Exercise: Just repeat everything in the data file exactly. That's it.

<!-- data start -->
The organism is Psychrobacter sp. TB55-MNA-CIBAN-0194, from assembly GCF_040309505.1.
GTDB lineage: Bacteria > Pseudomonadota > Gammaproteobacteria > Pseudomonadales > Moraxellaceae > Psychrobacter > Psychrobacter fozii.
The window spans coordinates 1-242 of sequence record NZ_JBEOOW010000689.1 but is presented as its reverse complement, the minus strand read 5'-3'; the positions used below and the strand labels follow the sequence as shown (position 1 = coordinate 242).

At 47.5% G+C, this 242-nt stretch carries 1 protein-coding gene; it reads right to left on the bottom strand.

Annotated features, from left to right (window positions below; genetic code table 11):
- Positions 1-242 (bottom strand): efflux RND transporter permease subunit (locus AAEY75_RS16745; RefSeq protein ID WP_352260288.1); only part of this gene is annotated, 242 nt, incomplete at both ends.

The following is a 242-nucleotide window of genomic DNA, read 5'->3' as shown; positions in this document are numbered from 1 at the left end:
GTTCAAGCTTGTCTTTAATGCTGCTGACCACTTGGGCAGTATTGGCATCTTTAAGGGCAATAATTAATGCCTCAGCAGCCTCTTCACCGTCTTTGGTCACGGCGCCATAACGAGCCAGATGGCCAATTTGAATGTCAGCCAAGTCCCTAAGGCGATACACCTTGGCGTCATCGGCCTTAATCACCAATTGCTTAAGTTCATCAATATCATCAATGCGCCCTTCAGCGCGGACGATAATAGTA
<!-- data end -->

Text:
The organism is Psychrobacter sp. TB55-MNA-CIBAN-0194, from assembly GCF_040309505.1.
GTDB lineage: Bacteria > Pseudomonadota > Gammaproteobacteria > Pseudomonadales > Moraxellaceae > Psychrobacter > Psychrobacter fozii.
The window spans coordinates 1-242 of sequence record NZ_JBEOOW010000689.1 but is presented as its reverse complement, the minus strand read 5'-3'; the positions used below and the strand labels follow the sequence as shown (position 1 = coordinate 242).

At 47.5% G+C, this 242-nt stretch carries 1 protein-coding gene; it reads right to left on the bottom strand.

Annotated features, from left to right (window positions below; genetic code table 11):
- Positions 1-242 (bottom strand): efflux RND transporter permease subunit (locus AAEY75_RS16745; RefSeq protein ID WP_352260288.1); only part of this gene is annotated, 242 nt, incomplete at both ends.

The following is a 242-nucleotide window of genomic DNA, read 5'->3' as shown; positions in this document are numbered from 1 at the left end:
GTTCAAGCTTGTCTTTAATGCTGCTGACCACTTGGGCAGTATTGGCATCTTTAAGGGCAATAATTAATGCCTCAGCAGCCTCTTCACCGTCTTTGGTCACGGCGCCATAACGAGCCAGATGGCCAATTTGAATGTCAGCCAAGTCCCTAAGGCGATACACCTTGGCGTCATCGGCCTTAATCACCAATTGCTTAAGTTCATCAATATCATCAATGCGCCCTTCAGCGCGGACGATAATAGTA